Tell your daughters there are times not to be polite
We raise girls to be polite, to compromise, not to make a scene. Mistake
Nobody knowingly raises a boy to become a rapist, just as nobody knowingly raises a girl to be a victim
He got away with it because the women he harassed didn’t want to make a fuss.
Rumours trailed Harvey Weinstein for years, say the reports. They may have trailed him, but they didn’t derail him. His movies have won a collective 300 Academy Award nominations. He has been thanked more times in Oscar speeches than any other individual on the planet.
Men like him do what they do because of power, entitlement, arrogance. Or because they are sick, they are bad, they don’t care about the consequences.
Men like him get away with it because the women they target do care about the consequences. They get away with it because many of these women –women like Angelina Jolie and Mira Sorvino; women like you, perhaps; women like me – don’t want to cause a scene. Or we are embarrassed. Or we don’t want to be rude or we are worried we got it wrong. We don’t want to make a fuss, even though our amygdala is screaming, and our bodies are pulsing with hormones urging us to run.
Let me count the fusses I wish I had made.
A corridor, when I was a teenager. A much older man I encountered in an educational context slipped his big, beefy hand into the pocket of my skirt in the middle of a conversation about something definitely unrelated to hands, pockets, or permission to insert one into the other. The deal did not need to be spoken aloud: I could have what I wanted if he could do what he wanted.
Another corridor, a few years later. A party this time. I stepped out of the bathroom, and saw a man. I knew in that moment that this was trouble; that nothing good would come of being alone in this place with this man. Then his hands were pulling me into a darkened bedroom, turning the key, pushing my shoulders against the wall. There was disbelief and then a dreadful, slow-dawning certainty of what was going to come next. I said ‘no’, but even in that moment, I didn’t want to make a fuss. Long story short, I got lucky: my friend – a fearless woman who has always been enviably unconcerned about making a fuss – noticed I was gone and came looking for me, charging down the corridor, hammering on doors. He let me go.
A familiar story
More years passed. Another corridor. It was a hotel this time, a work trip. I was in my room and an older, married man was hammering on the door trying to inveigle his way inside. I was more confident, but still embarrassingly anxious about making a fuss. I locked myself in the bathroom and he presumably got bored and left. I was triumphant to have got out of it without having to make a fuss.
Not making a fuss is the currency of rape culture. So are the jokes about boys being boys; the knowing remarks about women who lead them on; the suggestions – subtle and not so subtle, that it is a woman’s responsibility to not ‘get herself into’ such situations; that implication that if she does, it’s up to her to manage, to charm, to cajole, to negotiate her way out of them.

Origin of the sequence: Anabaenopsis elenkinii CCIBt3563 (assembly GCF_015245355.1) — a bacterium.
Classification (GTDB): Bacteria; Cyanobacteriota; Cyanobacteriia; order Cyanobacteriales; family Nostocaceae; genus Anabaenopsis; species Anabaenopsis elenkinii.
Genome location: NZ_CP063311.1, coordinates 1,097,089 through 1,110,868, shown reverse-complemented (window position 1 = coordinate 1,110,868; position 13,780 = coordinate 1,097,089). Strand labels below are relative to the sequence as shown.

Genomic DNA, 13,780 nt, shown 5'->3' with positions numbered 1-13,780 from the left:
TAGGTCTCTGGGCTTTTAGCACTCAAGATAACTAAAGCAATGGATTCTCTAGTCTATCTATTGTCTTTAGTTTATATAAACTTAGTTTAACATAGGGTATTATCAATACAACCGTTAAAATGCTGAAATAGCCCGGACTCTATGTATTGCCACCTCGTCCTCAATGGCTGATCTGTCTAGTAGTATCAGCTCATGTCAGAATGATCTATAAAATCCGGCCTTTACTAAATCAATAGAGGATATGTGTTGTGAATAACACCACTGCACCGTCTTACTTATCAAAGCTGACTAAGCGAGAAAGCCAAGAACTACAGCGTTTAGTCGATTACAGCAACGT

The accounts of the women who have accused Weinstein of harassment and assault are chilling because they are so familiar. We have heard those words before in rape trials, in news reports, in late night conversations with friends. They are words we might even have whispered ourselves.
“I tried to get away, but maybe I didn’t try hard enough.” “I must have said no a thousand times.” “I just sort of gave up.”
That’s the most horrible part of it, and that’s why he’s been able to do this for so long to so many women: people give up, and then they feel like it’s their fault.” “If I were a strong woman, I would have kicked him in the balls and run away. But I didn’t. And so I felt responsible.”
“I thought about how much I would lose, and I decided to just move forward.” “I just put it in a part of my brain and closed the door.”
Nobody knowingly raises a boy to become a rapist, just as nobody knowingly raises a girl to be a victim. But we do raise our girls, particularly, to be polite, to be accommodating, to compromise, not to make a scene. And sometimes, that can be the same thing. We need to tell our children, daughters and sons, that there are times when it’s okay, when it’s desirable, to not be polite. We need to teach them that it makes sense not to put yourself in the path of danger, but that sometimes danger comes looking for you anyway, stalking you down corridors, into hotel rooms, in schools, on darkened streets, maybe even into the quiet rooms of their own home.
And when it comes – no matter how beguiling it seems, no matter how powerful it is, no matter how persuasive an argument it makes, no matter how embarrassed they feel – their very best defence is to make that fuss.